Google Q4 2008 Results: Some Thoughts on Mobile and SME Ad Budgets

Just read through the details of the Google Q4 2008 results conference call on Seeking Alpha. I extracted a couple of interesting comments.

On mobile:

Eric Schmidt, CEO: “In the area of Android and mobile, we’re going to open up mobile devices to developers to stimulate innovation. As an example, 800 free apps are already onto the Android marketplace and making the mobile Web much more user friendly, with billions of page impressions already available through the G1 phone.”

Jonathan Rosenberg, SVP, Product Management: “It’s also clear more people are searching from mobile phones and they’re doing that more often. Our general objective there, with mobile, is simply to make search from a mobile phone as easy and as fast that as it is from a computer. In some cases, like with the voice search feature that we launched this quarter for iPhones, we’re making it even easier. You basically just pick up your phone and talk. I mean it couldn’t be much easier than that. (…) With all of our improvements, mobile search traffic went up substantially this year and not surprisingly it peaked at the end of December.”

On SME ad spending:

Jonathan Rosenberg: “What we see is that small and medium advertisers tend to cut their ad budgets back less than the larger direct advertisers. We think what happens there, is that the larger advertisers are much more prone to doing more across the board media spend cut”

On blended search:

Jonathan Rosenberg: “We’ve also mentioned universal search on many calls this year, and for perspective over 2008, we tripled the number of queries that trigger different types of results across images, videos, news, blogs, websites, and of course, books.”

What it means: Google continues to bet on mobile as they see more usage with new smart phones. They are hopeful Android will be successful but, until the mobile OS has a larger installed base, it’s still an early adopter product and ecosystem. On SME ad budgets, Google is confirming what everyone in the directory business knows, that directional advertising is much less susceptible to budget cuts in a recession. Finally, Google is experimenting with more types of blended search to deliver a better search experience to the users. Their long-term vision is trying to “guess” your search intent to deliver you the best results possible. I’m surprised Rosenberg didn’t mention “local” in his universal search examples…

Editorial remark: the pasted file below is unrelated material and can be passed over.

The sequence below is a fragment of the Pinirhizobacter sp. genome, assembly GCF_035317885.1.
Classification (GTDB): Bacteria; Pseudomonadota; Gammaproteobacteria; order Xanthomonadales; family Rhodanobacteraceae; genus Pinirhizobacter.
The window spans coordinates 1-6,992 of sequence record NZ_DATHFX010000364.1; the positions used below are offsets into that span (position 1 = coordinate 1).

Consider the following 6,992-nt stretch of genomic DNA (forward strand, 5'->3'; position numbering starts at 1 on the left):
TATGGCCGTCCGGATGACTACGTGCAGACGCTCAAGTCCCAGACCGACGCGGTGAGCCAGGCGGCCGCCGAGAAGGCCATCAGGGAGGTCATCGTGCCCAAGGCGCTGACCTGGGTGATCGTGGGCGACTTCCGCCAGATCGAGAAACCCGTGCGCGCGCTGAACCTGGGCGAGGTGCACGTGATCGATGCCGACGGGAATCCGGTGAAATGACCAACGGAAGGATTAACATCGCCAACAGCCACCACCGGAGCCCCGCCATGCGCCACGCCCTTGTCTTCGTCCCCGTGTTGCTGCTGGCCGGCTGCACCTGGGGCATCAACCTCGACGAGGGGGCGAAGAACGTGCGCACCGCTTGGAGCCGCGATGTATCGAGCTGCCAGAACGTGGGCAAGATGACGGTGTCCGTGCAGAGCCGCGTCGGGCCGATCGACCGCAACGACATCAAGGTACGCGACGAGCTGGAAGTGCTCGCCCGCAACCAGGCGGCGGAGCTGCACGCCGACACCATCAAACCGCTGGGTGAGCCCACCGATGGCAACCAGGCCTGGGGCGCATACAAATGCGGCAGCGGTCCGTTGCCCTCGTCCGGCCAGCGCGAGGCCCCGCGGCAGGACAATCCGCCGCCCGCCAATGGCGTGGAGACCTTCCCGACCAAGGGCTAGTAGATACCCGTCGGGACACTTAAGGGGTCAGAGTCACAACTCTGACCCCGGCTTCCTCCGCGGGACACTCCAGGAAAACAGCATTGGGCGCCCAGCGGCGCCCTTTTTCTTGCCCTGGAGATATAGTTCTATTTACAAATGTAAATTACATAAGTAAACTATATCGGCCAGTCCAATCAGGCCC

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Bill Gates: Print Yellow Pages Will be Dead in Five Years

Went to bed yesterday reading this article from the Seattle Times. The paper reports on a speech Bill Gates gave to some of Microsoft’s top advertising customers. Other than the usual story of newspapers demise, there was an interesting tidbit about print directories.

The traditional Yellow Pages are doomed as voice-activated Internet searches combined with on-screen interfaces on smart mobile devices get better and proliferate, Gates said. The company’s recent acquisition of voice-technology provider TellMe is accelerating the trend. “When you say something like ‘plumber’ the presentation you get will be far better than what you get in the Yellow Pages,” Gates said. “After all, we know your location and so we can cluster [results] around that. … Yellow Page usage amongst people in their, say below 50, will drop to near zero over the next five years.”

What it means: knowing how strong the print directory ecosystem is, I would be very surprised if it became completely irrelevant in the next five years. I’m also surprised Gates would come out so strongly and say their TellMe acquisition means they’re competing directly against directory publishers, especially at a time when people are starting to root for Microsoft to counter FOG. In any case, if you are in the directory space, you have to make sure you’re not solely dependent on one medium. Like the Kelsey Group used to say (and I’m paraphrasing), “don’t sell in the medium, sell in the database”. That means making sure your content can be accessed via different entry doors like print, online, voice, mobile, instant messenging Nintendo Wii, search engines, etc. As entry doors multiply, make sure you hedge your bets by being present in these various access points.